This spooky season, we’re sharing a few energy-saving tricks so you can treat yourself to lower energy bills. Here are four simple ways to summon the spirit of energy efficiency.
Conjure instant savings with a smart thermostat. One of the easiest ways to save energy is through thermostat control, since home heating and cooling account for a large portion of monthly energy use. Smart thermostats can help you manage heating and cooling costs by learning your daily routine and adjusting the temperature settings accordingly. You can control a smart thermostat from anywhere (through your smart phone), which allows you to prevent unnecessary energy consumption while you’re away. Sorcery!
Get rid of goosebumps by eliminating ghostly drafts. The winter chill is just around the corner, so now is the time to seal air leaks around your home. Apply caulk and weatherstripping around drafty windows and doors to make your home more comfortable and lower energy use.
Illuminate your lair with energy efficient lighting. LED bulbs use 75% less energy and last 25 times longer than incandescent light bulbs. Make the switch to reduce energy used for lighting. Remember to use LEDs when it’s time to decorate for the upcoming holiday season. LED light strings offer an average of 88% energy savings compared to traditional incandescent light strings.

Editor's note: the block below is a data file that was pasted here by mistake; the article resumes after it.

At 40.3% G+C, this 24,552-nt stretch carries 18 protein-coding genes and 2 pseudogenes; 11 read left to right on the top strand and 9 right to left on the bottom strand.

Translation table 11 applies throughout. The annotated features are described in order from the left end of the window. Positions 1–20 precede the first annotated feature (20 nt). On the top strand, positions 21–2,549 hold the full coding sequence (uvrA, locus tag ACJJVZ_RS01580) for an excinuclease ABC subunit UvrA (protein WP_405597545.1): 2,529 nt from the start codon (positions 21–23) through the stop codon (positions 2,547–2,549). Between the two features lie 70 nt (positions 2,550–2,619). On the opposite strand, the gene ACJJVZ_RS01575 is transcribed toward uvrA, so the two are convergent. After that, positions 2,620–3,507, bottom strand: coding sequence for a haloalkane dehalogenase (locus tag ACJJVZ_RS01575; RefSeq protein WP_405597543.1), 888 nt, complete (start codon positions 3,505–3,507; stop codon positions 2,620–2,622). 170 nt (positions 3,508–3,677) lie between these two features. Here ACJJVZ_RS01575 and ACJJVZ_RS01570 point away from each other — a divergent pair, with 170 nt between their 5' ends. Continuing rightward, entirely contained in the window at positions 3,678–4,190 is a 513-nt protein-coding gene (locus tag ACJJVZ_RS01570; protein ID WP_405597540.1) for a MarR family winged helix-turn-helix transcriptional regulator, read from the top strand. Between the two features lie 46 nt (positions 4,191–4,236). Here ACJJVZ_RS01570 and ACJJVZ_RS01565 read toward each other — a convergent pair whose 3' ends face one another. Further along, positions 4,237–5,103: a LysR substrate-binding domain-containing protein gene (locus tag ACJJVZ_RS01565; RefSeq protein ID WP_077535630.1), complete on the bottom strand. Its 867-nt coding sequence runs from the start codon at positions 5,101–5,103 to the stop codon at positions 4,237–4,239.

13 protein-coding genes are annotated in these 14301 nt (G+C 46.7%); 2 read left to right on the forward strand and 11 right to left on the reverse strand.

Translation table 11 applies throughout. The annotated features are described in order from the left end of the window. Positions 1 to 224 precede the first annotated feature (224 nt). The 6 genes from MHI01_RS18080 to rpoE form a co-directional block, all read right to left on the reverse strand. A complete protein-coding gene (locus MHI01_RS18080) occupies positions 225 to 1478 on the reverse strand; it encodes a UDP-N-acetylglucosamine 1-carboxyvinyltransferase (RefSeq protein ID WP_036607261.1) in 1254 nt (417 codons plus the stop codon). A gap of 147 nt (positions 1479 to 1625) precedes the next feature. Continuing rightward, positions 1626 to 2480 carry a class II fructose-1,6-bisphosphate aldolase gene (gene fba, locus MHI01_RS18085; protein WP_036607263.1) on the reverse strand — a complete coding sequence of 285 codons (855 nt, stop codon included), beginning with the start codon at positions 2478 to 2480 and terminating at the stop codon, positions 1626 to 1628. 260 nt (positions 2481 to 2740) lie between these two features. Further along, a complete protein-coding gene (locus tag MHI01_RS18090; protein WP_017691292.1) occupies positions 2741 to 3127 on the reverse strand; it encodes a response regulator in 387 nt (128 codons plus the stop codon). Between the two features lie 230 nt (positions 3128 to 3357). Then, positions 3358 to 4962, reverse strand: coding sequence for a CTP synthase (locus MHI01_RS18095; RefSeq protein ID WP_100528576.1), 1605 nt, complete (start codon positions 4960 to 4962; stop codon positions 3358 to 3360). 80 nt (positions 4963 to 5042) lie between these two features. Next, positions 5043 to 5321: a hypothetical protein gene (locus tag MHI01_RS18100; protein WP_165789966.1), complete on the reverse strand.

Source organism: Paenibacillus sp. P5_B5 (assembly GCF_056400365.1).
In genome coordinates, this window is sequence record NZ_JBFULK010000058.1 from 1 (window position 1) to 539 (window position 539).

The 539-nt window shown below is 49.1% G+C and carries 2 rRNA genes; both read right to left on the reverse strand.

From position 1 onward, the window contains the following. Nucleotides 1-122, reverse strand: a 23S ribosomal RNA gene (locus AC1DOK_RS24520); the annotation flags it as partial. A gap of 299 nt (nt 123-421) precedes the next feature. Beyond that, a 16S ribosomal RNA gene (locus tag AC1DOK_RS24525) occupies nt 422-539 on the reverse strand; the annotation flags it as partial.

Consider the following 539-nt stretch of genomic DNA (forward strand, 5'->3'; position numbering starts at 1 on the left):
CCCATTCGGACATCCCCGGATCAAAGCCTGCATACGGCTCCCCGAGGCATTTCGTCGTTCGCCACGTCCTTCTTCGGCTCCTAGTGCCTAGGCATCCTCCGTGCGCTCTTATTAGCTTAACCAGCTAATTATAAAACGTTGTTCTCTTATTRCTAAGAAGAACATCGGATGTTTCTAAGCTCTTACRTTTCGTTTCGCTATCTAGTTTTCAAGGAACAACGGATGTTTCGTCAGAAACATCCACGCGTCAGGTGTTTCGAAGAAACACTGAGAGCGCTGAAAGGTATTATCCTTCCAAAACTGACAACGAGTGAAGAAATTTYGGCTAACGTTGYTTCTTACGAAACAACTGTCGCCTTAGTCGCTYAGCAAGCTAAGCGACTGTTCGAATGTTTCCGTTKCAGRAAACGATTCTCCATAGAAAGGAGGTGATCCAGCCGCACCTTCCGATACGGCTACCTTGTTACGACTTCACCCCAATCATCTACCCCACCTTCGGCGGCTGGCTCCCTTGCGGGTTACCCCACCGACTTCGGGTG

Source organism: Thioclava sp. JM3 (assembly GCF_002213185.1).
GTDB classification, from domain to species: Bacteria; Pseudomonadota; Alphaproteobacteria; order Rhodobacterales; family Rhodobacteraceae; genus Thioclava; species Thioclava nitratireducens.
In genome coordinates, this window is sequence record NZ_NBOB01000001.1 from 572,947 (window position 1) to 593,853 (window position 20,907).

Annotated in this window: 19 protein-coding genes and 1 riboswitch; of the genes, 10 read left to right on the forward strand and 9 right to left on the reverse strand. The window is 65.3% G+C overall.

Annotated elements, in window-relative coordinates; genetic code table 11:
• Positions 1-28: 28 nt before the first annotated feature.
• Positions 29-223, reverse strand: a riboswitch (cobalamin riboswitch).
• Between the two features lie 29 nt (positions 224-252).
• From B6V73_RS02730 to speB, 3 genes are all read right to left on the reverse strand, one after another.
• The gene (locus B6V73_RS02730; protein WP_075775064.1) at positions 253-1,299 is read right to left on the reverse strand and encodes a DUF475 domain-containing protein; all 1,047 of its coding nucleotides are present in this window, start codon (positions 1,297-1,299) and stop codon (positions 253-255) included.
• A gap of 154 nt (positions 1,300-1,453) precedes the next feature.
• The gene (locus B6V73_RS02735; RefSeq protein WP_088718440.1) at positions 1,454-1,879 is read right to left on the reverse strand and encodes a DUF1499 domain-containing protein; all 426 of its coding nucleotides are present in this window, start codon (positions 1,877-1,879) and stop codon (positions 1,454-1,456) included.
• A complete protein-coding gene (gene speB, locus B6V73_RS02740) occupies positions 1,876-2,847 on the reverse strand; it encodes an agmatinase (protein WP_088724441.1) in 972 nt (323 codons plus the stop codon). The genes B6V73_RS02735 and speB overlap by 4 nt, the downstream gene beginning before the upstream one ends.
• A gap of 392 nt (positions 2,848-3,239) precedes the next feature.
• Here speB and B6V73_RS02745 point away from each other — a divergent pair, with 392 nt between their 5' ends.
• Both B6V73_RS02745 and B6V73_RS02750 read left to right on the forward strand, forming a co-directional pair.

Stir up savings with countertop cauldrons. Cooler weather summons our favorite soup recipes. Small countertop appliances like slow cookers use less energy than cooking meals on the stovetop. Grab your book of spells (or recipes) and start stirring up savings in the kitchen.
When we look around our homes, there are many opportunities to save energy. So this spooky season, investigate your space and unlock a different kind of magic – the kind that brings real energy savings.
Abby Berry writes on consumer and cooperative affairs for the National Rural Electric Cooperative Association, the national trade association representing more than 900 local electric cooperatives. From growing suburbs to remote farming communities, electric co-ops serve as engines of economic development for 42 million Americans across 56% of the nation’s landscape.